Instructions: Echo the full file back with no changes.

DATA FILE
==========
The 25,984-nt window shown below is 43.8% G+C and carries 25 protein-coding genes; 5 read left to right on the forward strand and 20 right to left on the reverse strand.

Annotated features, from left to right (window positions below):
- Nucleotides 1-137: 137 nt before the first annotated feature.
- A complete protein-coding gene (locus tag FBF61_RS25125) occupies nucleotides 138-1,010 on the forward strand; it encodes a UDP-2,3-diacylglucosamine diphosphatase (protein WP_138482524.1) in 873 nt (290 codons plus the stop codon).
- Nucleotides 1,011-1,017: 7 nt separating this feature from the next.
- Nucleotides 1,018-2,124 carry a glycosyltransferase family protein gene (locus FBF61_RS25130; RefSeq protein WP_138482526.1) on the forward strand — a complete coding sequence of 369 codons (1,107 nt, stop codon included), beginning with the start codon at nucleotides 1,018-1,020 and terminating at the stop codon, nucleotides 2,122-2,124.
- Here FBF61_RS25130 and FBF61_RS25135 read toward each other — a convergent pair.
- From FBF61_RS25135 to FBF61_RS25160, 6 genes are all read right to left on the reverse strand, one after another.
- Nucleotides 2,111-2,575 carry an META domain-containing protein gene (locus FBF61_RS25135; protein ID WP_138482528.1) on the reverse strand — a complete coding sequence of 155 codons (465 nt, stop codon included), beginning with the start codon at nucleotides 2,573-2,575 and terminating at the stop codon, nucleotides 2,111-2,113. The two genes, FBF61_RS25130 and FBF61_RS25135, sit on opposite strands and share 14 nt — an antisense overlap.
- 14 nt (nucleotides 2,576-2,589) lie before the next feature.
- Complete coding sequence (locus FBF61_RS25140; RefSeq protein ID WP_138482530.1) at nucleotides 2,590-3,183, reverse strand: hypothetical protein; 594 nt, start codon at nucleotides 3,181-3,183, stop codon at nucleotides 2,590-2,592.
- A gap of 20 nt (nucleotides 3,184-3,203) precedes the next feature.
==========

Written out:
The 25,984-nt window shown below is 43.8% G+C and carries 25 protein-coding genes; 5 read left to right on the forward strand and 20 right to left on the reverse strand.

Annotated features, from left to right (window positions below):
- Nucleotides 1-137: 137 nt before the first annotated feature.
- A complete protein-coding gene (locus tag FBF61_RS25125) occupies nucleotides 138-1,010 on the forward strand; it encodes a UDP-2,3-diacylglucosamine diphosphatase (protein WP_138482524.1) in 873 nt (290 codons plus the stop codon).
- Nucleotides 1,011-1,017: 7 nt separating this feature from the next.
- Nucleotides 1,018-2,124 carry a glycosyltransferase family protein gene (locus FBF61_RS25130; RefSeq protein WP_138482526.1) on the forward strand — a complete coding sequence of 369 codons (1,107 nt, stop codon included), beginning with the start codon at nucleotides 1,018-1,020 and terminating at the stop codon, nucleotides 2,122-2,124.
- Here FBF61_RS25130 and FBF61_RS25135 read toward each other — a convergent pair.
- From FBF61_RS25135 to FBF61_RS25160, 6 genes are all read right to left on the reverse strand, one after another.
- Nucleotides 2,111-2,575 carry an META domain-containing protein gene (locus FBF61_RS25135; protein ID WP_138482528.1) on the reverse strand — a complete coding sequence of 155 codons (465 nt, stop codon included), beginning with the start codon at nucleotides 2,573-2,575 and terminating at the stop codon, nucleotides 2,111-2,113. The two genes, FBF61_RS25130 and FBF61_RS25135, sit on opposite strands and share 14 nt — an antisense overlap.
- 14 nt (nucleotides 2,576-2,589) lie before the next feature.
- Complete coding sequence (locus FBF61_RS25140; RefSeq protein ID WP_138482530.1) at nucleotides 2,590-3,183, reverse strand: hypothetical protein; 594 nt, start codon at nucleotides 3,181-3,183, stop codon at nucleotides 2,590-2,592.
- A gap of 20 nt (nucleotides 3,184-3,203) precedes the next feature.